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Religion–Not a Product of Human Imagination

A new bi-weekly series, in which excerpts are presented from the book, Introduction to the Study of The Holy Quran. A highly recommended introduction to Islam. Author of said book, Hazrat Mirza Bashiruddin Mahmud Ahmad, second successor of Promised Messiah (as)

As for the question whether these religions were the product of human

imagination, the answer is certainly that they were not and this for several reasons:

Religions well established in the world reveal some distinguishing features:

First, according to all ordinary standards the Founders were men of slender

means. They had no power or prestige. Yet they addressed themselves to the great as

well as the small and in due course they and their followers rose from a humble to a

high position in the world. This proves that they were sustained and supported by a

great Power.

Secondly, all Founders of religions have been persons highly honoured and

valued for the purity of their lives even by those who later, on the announcement of

their claims, became their enemies. It is inconceivable that those who did not lie

about men, began suddenly to lie about God. The universal acknowledgement of the

purity of their lives before the announcement of their claims is proof of the truth of

these claims. The Quran stresses this point:

I have indeed lived among you a whole lifetime before this. Will you not then understand?

The verse represents the Holy Prophet as saying to his accusers, ‘I have lived for

a lifetime among you, as one of you. You had the chance to observe me at close

quarters; you have been witnesses to my truthfulness. How then dare you say that I

have today suddenly begun to lie about God?’

Similarly the Quran says:

Verily, Allah has conferred a favour on the Believers by raising among them a Messenger from among themselves.

The same point is stressed in the verse:

Surely, a Messenger has come unto you from among yourselves.

That is, ‘a Messenger to you, who is one of you, not one whom you do not know, but one whom you well know and of whose purity of character you have yourselves been witnesses.’

Even of Prophets other than the Holy Prophet of Islam, the Quran makes similar

assertions. They were raised from among their own people. It could not be said of

them that those whom these Prophets first addressed did not know them well enough.

When the inmates of Hell are cast into Hell, God will address them, saying:

Did not Messengers from among yourselves come to you, reciting unto you the Signs of your Lord, and warning you of the meeting of this day of yours?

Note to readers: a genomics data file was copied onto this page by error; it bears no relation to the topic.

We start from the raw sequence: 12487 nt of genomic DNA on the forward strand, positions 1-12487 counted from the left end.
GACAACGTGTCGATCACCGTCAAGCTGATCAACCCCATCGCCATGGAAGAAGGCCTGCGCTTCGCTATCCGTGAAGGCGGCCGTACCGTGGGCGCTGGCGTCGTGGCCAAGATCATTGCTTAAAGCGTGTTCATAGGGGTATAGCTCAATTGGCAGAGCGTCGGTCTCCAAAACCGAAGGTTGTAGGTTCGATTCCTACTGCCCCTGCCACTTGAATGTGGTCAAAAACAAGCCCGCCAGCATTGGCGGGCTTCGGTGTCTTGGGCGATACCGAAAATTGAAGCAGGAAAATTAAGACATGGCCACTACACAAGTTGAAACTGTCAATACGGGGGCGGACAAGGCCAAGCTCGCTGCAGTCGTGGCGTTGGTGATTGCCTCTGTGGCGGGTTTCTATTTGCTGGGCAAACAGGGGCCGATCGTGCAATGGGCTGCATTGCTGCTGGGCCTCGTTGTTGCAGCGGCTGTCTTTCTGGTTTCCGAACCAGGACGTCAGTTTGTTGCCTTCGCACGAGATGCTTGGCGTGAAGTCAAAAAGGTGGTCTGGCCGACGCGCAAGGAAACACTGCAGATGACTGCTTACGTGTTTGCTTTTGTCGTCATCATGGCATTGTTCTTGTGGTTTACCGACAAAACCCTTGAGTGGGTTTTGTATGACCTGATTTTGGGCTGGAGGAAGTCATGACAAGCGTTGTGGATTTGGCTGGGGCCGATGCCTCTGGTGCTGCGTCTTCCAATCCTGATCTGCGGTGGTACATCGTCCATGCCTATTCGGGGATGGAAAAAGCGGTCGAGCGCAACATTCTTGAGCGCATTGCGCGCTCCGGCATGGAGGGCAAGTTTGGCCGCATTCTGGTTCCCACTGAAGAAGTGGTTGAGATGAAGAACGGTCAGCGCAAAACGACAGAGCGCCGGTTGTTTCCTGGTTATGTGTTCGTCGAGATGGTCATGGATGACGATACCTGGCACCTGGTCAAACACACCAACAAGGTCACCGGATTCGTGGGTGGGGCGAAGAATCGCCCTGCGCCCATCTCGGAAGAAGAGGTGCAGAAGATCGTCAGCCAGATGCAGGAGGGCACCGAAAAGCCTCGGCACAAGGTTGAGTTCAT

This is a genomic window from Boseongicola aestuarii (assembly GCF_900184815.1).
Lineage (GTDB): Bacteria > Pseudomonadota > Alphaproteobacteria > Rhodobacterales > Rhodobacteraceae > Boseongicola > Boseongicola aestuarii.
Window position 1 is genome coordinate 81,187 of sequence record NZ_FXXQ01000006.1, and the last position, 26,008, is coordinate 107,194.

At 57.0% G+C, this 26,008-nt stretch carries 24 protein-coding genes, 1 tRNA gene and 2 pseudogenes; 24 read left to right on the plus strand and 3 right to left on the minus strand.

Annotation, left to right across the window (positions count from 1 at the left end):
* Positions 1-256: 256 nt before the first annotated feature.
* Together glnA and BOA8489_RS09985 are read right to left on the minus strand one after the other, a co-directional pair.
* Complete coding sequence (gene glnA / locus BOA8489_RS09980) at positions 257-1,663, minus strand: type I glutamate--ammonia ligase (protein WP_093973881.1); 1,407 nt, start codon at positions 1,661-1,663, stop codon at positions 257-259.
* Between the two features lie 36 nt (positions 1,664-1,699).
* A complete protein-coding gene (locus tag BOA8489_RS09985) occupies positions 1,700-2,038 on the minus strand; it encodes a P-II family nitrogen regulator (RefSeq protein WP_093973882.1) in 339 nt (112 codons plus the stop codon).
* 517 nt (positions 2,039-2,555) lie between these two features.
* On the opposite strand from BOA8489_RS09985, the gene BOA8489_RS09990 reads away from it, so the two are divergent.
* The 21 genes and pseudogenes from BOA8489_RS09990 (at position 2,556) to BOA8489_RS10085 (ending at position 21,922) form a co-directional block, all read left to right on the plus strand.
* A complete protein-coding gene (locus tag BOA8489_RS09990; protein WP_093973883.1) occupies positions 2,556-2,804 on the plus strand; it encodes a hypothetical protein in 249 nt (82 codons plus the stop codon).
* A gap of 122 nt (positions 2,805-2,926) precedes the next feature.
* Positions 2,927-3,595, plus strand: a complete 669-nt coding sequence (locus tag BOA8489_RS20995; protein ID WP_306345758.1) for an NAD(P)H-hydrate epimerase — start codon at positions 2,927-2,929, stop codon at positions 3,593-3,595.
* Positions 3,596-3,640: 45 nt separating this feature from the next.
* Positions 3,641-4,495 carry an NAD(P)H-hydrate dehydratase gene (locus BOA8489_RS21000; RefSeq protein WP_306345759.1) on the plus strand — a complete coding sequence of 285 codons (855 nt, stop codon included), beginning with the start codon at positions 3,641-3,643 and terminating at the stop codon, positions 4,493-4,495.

O Company of Jinn and men! did not Messengers come to you from among yourselves who related to you My Signs and who warned you of the meeting of this your day?

In another place we read:

And We sent among them a Messenger from among themselves, who said, ‘Serve Allah. You have no God other than He’.


And remember the day when We shall raise up a witness from every people.

The word ‘witness’ used here means a Prophet raised for a people. On the Day

of Judgement, the Prophets will point to themselves as visible proof of what God’s

communications had done for them. God will put disbelievers to shame, saying, ‘See

what My Prophet has attained to, and to what your disbelief has led!’ All the Prophets,

we are told, were raised from amongst their own people. The conditions under which

each Prophet was brought up and the reactions of each Prophet to these conditions

were well-known to each people. Each people, therefore, was a witness of the piety

and purity of its Prophet. Besides this we also have in the Quran verses such as the


And unto Ad We sent their brother Hud.
And to Thamud We sent their brother Salih.
And to Midian We sent their brother Shu‘ayb.

The verses mean that Hud, Salih and Shu‘ayb, were in close association with their

respective peoples, so that those peoples could be said to know everything about

them. Of Salih we read that when he announced himself as a Prophet to his people,

he was told:

O Salih, thou wast among us one in whom we placed our hopes. Dost thou forbid us to worship what our fathers worshipped?

Similarly the people of Shu‘ayb told Shu‘ayb:

O Shu‘ayb, does thy prayer bid thee that we should leave what our fathers worshipped, or that we cease to do with our property what we please. Thou art indeed intelligent and right-minded.

From these passages it is clear that, according to the Quran, the Holy Prophet

himself, and Hud, Salih, Shu‘ayb and other Prophets, were not obscure persons little

known to their respective peoples. Their people well knew what sort of lives their

Teachers led and whether they were not honest, God-fearing and pious individuals.

Of none of them could it be said that a nondescript pretender had designs upon his

own people.

Thirdly, the Founders of religions did not possess those powers and

accomplishments which ordinarily make for successful leadership. They knew little

or nothing of the arts or culture of their time. Yet what each taught turned out to be

something in advance of his time, something pertinent and seasonable. By adopting

this teaching people attained to a great height in civilisation and culture, and retained

the glory for many centuries. A true religious Teacher makes this possible. Yet it is

inconceivable that a person innocent of ordinary accomplishments, as soon as he

begins to lie about God, should come to have such tremendous powers that his

teaching dominates all other teachings current in his time. Such a development is

impossible without the help of a powerful God.

Will be continued...

Can't wait, read the full book online at

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